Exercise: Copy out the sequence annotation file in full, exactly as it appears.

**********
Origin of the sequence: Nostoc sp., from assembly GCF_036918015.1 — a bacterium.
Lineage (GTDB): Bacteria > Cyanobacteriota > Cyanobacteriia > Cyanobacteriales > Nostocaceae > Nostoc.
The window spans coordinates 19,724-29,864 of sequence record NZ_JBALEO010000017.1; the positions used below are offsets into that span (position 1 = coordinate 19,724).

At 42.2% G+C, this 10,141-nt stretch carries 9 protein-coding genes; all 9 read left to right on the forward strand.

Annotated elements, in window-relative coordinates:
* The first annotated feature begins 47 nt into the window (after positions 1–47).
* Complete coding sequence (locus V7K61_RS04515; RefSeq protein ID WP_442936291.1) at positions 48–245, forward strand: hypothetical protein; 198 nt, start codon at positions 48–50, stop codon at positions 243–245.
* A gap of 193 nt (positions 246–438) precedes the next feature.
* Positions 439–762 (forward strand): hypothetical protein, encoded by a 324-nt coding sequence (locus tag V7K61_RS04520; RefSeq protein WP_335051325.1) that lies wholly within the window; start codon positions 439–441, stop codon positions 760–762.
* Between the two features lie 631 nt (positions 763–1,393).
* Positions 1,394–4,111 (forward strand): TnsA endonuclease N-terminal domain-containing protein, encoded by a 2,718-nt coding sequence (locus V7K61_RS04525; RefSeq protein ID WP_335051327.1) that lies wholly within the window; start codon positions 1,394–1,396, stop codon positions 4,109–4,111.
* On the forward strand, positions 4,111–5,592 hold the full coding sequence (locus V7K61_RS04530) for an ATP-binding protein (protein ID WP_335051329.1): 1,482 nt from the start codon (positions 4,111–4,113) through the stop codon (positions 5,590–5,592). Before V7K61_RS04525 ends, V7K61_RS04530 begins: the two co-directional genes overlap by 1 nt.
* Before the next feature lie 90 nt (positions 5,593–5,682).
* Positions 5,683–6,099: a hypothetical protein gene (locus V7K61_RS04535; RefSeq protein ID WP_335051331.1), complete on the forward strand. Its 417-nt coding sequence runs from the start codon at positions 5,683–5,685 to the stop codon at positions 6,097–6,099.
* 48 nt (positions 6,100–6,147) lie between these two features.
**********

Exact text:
Origin of the sequence: Nostoc sp., from assembly GCF_036918015.1 — a bacterium.
Lineage (GTDB): Bacteria > Cyanobacteriota > Cyanobacteriia > Cyanobacteriales > Nostocaceae > Nostoc.
The window spans coordinates 19,724-29,864 of sequence record NZ_JBALEO010000017.1; the positions used below are offsets into that span (position 1 = coordinate 19,724).

At 42.2% G+C, this 10,141-nt stretch carries 9 protein-coding genes; all 9 read left to right on the forward strand.

Annotated elements, in window-relative coordinates:
* The first annotated feature begins 47 nt into the window (after positions 1–47).
* Complete coding sequence (locus V7K61_RS04515; RefSeq protein ID WP_442936291.1) at positions 48–245, forward strand: hypothetical protein; 198 nt, start codon at positions 48–50, stop codon at positions 243–245.
* A gap of 193 nt (positions 246–438) precedes the next feature.
* Positions 439–762 (forward strand): hypothetical protein, encoded by a 324-nt coding sequence (locus tag V7K61_RS04520; RefSeq protein WP_335051325.1) that lies wholly within the window; start codon positions 439–441, stop codon positions 760–762.
* Between the two features lie 631 nt (positions 763–1,393).
* Positions 1,394–4,111 (forward strand): TnsA endonuclease N-terminal domain-containing protein, encoded by a 2,718-nt coding sequence (locus V7K61_RS04525; RefSeq protein ID WP_335051327.1) that lies wholly within the window; start codon positions 1,394–1,396, stop codon positions 4,109–4,111.
* On the forward strand, positions 4,111–5,592 hold the full coding sequence (locus V7K61_RS04530) for an ATP-binding protein (protein ID WP_335051329.1): 1,482 nt from the start codon (positions 4,111–4,113) through the stop codon (positions 5,590–5,592). Before V7K61_RS04525 ends, V7K61_RS04530 begins: the two co-directional genes overlap by 1 nt.
* Before the next feature lie 90 nt (positions 5,593–5,682).
* Positions 5,683–6,099: a hypothetical protein gene (locus V7K61_RS04535; RefSeq protein ID WP_335051331.1), complete on the forward strand. Its 417-nt coding sequence runs from the start codon at positions 5,683–5,685 to the stop codon at positions 6,097–6,099.
* 48 nt (positions 6,100–6,147) lie between these two features.